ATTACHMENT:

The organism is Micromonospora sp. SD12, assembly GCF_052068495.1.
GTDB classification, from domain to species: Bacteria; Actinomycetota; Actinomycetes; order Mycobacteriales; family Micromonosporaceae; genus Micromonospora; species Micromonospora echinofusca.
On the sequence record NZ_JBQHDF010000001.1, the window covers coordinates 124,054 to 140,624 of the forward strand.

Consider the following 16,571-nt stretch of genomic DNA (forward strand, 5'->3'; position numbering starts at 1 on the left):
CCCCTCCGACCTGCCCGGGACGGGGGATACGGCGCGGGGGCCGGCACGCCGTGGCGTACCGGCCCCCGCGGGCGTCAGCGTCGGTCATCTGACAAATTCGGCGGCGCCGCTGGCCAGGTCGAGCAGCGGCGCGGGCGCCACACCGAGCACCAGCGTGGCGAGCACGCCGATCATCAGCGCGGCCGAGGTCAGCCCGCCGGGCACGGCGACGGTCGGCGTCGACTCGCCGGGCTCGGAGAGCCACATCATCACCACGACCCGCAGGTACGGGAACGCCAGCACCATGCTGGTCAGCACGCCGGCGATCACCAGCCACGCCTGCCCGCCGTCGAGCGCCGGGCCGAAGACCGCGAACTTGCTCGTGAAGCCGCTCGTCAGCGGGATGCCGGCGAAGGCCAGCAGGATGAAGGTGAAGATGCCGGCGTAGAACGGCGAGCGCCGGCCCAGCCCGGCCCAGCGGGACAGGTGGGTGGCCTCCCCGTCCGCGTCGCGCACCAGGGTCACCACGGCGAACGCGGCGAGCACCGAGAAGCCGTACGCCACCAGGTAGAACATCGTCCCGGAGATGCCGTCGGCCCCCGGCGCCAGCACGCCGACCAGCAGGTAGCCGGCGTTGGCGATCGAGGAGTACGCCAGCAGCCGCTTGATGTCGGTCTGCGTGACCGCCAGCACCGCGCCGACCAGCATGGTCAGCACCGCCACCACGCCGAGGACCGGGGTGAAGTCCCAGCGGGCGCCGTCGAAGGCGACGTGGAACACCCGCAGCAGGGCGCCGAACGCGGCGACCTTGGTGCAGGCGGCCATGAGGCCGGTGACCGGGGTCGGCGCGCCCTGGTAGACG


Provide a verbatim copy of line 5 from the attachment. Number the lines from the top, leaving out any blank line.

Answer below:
CCCCTCCGACCTGCCCGGGACGGGGGATACGGCGCGGGGGCCGGCACGCCGTGGCGTACCGGCCCCCGCGGGCGTCAGCGTCGGTCATCTGACAAATTCGGCGGCGCCGCTGGCCAGGTCGAGCAGCGGCGCGGGCGCCACACCGAGCACCAGCGTGGCGAGCACGCCGATCATCAGCGCGGCCGAGGTCAGCCCGCCGGGCACGGCGACGGTCGGCGTCGACTCGCCGGGCTCGGAGAGCCACATCATCACCACGACCCGCAGGTACGGGAACGCCAGCACCATGCTGGTCAGCACGCCGGCGATCACCAGCCACGCCTGCCCGCCGTCGAGCGCCGGGCCGAAGACCGCGAACTTGCTCGTGAAGCCGCTCGTCAGCGGGATGCCGGCGAAGGCCAGCAGGATGAAGGTGAAGATGCCGGCGTAGAACGGCGAGCGCCGGCCCAGCCCGGCCCAGCGGGACAGGTGGGTGGCCTCCCCGTCCGCGTCGCGCACCAGGGTCACCACGGCGAACGCGGCGAGCACCGAGAAGCCGTACGCCACCAGGTAGAACATCGTCCCGGAGATGCCGTCGGCCCCCGGCGCCAGCACGCCGACCAGCAGGTAGCCGGCGTTGGCGATCGAGGAGTACGCCAGCAGCCGCTTGATGTCGGTCTGCGTGACCGCCAGCACCGCGCCGACCAGCATGGTCAGCACCGCCACCACGCCGAGGACCGGGGTGAAGTCCCAGCGGGCGCCGTCGAAGGCGACGTGGAACACCCGCAGCAGGGCGCCGAACGCGGCGACCTTGGTGCAGGCGGCCATGAGGCCGGTGACCGGGGTCGGCGCGCCCTGGTAGACG